Sugi:     It’s not just gender; it’s also race. It’s my particular Venn Diagram of those two. I know my queer and disabled friends face obstacles too, so I appreciate having solidarity with them, and with others who have some sort of difference. Certainly, there are huge issues associated with being a writer who is also a woman of color; for example, people are much less inclined to read your work on its own terms, and much more inclined to expect it to be neatly representative, as though artists are the average of the groups from which they come! I find this frustrating. But hopefully people are becoming better readers and more progressive consumers of art. But until everyone is, it’s going to be a little… special. I’m not heavily into complaining, but I’m also not heavily into lying, so there you are. For some horrifying statistics and intelligent discussion about this, you can take a look at the work done by the fine people at VIDA, a women’s literary organization, or the Asian-American Writers’ Workshop (disclosure: I’m a former board member of the latter).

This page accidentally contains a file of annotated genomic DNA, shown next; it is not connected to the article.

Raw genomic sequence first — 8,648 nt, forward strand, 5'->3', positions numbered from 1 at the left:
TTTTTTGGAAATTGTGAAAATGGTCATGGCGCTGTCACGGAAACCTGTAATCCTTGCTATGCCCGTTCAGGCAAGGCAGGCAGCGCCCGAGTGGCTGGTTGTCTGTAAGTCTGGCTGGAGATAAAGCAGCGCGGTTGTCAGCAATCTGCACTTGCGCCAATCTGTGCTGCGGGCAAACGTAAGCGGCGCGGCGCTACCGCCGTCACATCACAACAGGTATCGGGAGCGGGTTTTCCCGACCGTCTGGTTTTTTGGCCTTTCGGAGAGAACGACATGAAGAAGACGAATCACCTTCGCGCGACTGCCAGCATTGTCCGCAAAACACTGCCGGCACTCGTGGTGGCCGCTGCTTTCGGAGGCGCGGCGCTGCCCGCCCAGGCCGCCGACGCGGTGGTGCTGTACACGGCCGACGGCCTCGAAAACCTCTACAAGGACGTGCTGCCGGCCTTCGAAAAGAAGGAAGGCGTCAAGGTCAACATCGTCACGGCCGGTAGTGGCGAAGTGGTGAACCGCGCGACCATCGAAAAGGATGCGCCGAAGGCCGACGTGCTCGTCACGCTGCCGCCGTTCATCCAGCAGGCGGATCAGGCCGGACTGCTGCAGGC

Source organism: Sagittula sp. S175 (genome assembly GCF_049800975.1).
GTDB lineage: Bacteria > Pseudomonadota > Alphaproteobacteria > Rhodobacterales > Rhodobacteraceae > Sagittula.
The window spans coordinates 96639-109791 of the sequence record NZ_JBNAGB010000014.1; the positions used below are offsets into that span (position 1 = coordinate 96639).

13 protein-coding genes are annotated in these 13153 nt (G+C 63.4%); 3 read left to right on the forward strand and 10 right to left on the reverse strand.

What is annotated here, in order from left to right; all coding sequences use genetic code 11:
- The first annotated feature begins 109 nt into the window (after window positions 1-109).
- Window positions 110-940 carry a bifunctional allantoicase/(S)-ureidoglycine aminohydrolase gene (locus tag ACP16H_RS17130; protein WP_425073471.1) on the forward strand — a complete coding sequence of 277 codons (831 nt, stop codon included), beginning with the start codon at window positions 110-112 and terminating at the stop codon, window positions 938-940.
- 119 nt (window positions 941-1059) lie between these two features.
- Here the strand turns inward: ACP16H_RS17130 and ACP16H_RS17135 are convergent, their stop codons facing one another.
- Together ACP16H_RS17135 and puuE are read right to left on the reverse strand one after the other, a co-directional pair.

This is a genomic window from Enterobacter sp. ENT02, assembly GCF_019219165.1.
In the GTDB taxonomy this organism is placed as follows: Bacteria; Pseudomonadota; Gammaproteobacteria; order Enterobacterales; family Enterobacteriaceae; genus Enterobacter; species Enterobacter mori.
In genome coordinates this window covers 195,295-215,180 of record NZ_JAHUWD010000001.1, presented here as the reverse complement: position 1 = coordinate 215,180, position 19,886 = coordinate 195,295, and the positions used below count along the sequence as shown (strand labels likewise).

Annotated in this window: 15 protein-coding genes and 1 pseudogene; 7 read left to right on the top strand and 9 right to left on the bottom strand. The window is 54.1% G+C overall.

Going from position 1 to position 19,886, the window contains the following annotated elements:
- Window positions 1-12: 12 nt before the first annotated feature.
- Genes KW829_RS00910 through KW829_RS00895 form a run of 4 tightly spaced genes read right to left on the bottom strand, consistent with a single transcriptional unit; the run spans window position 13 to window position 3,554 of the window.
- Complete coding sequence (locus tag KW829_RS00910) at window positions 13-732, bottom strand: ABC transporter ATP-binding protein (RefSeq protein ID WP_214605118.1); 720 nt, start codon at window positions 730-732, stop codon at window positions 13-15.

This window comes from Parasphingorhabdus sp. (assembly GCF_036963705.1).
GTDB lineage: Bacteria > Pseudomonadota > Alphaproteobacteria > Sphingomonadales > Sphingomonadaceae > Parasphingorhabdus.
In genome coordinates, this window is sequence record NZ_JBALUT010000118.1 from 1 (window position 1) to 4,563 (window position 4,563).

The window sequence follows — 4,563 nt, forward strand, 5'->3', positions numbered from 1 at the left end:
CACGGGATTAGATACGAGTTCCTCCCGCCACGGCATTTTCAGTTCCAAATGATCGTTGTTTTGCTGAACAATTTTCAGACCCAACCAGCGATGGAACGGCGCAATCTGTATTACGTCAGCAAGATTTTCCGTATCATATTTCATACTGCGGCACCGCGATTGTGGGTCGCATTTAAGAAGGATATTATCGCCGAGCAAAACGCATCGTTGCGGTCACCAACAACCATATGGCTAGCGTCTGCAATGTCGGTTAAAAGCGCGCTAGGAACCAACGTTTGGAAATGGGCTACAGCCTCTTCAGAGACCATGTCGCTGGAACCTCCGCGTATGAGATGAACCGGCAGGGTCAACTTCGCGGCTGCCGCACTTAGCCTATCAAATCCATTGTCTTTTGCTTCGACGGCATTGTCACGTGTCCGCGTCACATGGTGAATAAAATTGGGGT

Jan:     I appreciate your taking time from your busy schedule to do this interview and I hope you’ll send me an email when your next book is published.  

Photo Credits:  Preston Merchant 
V.V. Ganeshananthan is a Sri Lankan American fiction writer, essayist, and journalist. Ganeshananthan is the author of Love Marriage, a novel set in Sri Lanka and North America, which was published by Random House in April 2008. Wikipedia
Education: Harvard University, Columbia University Graduate School of Journalism


Jan Bowman’s work has appeared in Roanoke Review, Big Muddy, Broadkill Review, Trajectory, Third Wednesday, Minimus, Buffalo Spree (97), Folio, The Potomac Review, Musings, Potato Eyes, and others. She won the 2011 Roanoke Review Prize for Fiction. Her stories have been nominated for a Pushcart Prize, Best American Short Stories and a story was a finalist in the “So To Speak” Fiction Contest. She is working on two collections of short stories and currently shopping for a publisher for a completed story collection. She has nonfiction work pending publication in Spring 2013 Issues of Trajectory and Pen-in-Hand. She writes a weekly blog of “Reflections” on the writing life and posts regular interviews with writers and publishers.   Learn more at:

Website – www.janbowmanwriter.com

Blogsite – http://janbowmanwriter.blogspot.com